So smile back. Ask questions that fit this style. Ease back the throttle and use this time to get to know someone a little bit.
But be careful that you are not too cozy. I have seen a social interview shift to a more serious tone. It happens.
The Serious Interview
Yes, interviews can be serious. And I don’t mind these at all. I expect one or two of these during each interview day.
Who are they? Some are just serious people who, like you or unlike you, approach interviews as a critical investigation of your qualifications. So they tend to be less focused on WHO you are and more focused on WHAT you have done. Here you will be asked to prove yourself and bring to life with rich detail HOW you accomplished all of the things you claim on your resume.
How do you quickly spot a serious interview? Well, you will still get a smile but it is likely a small one that is short lived. You may get an offer for coffee, but it won’t feel like one you should accept. There will be little chit chat and what there is will be all there for a purpose.
Now if you are a social person or if you just left a more social interview, be ready to adjust. In fact, in between interviews as you are being walked down the hallway, is a great time to reset your expectations for the next interview. That way you aren’t shocked by a significant shift in interviewer style.
One reason I don’t mind these interviews is that I am aware of what’s on the line for a company and for a manager. A bad hire due to poor organizational or interview skills by the company has ramifications. I respect the need of a company to prove me out. And sometimes we all need a good grilling. And let’s be honest, sometimes it helps to knock the dust off your feet.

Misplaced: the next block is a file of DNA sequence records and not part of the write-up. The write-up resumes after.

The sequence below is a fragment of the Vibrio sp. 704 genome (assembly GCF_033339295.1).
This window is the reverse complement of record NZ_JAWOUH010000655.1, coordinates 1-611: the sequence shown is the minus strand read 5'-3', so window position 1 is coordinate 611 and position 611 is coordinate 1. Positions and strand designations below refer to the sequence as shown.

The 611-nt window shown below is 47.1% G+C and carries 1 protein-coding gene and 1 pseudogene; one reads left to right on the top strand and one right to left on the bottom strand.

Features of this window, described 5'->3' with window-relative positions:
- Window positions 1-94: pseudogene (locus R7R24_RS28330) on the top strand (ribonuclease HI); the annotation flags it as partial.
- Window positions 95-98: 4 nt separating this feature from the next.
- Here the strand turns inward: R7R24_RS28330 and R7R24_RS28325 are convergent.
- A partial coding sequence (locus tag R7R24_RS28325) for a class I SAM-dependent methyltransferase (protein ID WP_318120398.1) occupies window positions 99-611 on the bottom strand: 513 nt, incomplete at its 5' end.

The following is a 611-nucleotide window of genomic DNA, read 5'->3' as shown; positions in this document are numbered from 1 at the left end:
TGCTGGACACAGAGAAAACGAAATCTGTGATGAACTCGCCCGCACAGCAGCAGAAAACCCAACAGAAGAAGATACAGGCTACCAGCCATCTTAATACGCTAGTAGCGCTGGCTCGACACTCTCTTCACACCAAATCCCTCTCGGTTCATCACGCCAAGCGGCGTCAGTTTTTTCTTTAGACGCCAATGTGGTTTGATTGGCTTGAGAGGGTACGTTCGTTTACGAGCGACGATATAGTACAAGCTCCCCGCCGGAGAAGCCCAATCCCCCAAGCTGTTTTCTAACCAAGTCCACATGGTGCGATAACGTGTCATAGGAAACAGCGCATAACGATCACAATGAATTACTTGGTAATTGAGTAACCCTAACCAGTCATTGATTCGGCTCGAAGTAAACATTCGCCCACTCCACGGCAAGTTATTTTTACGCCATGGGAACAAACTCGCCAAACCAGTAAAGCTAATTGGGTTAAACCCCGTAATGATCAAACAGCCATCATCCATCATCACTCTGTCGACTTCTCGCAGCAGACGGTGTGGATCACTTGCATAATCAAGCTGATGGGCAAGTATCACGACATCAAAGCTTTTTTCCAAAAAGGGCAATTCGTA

Serious interviewers tend to work off a list of standard or favorite questions. And they are asked in a set order. Often there are two or three follow up questions. Once I had a serious interviewer ask me the same question three times in a row (adjusting the scenario ever so slightly) to see how I would waver under pressure. So be confident.
They can also be hard to read. Even if you provide an absolute perfect answer, you may not see even an inkling of approval.
So if you are less comfortable in a serious interview they are highly valuable for a candidate. Really? Yes, because you can ask serious questions of a serious interviewer. You can challenge them a bit.
And if your interview day includes three serious interviews and one social interview, you’ve now been told a little about this company. If one of the serious interviews was with the person who would be your boss, well you now have a decision to make. Are you a serious person? If not, how will they really be like starting day one?
On e suggestion? If you get an offer, ask to discuss the offer over lunch with your new boss. Still serious?
So, on interview day, be prepared for a lot of different types. Be flexible. And pay attention to how you feel in each interview.
Feeling welcome and respectfully challenged is good.
Written by: Tim Tyrell-Smith
Tags: interview day | job offer | Job Search | personality | Strategy
Categories: Job Interview Tips And Questions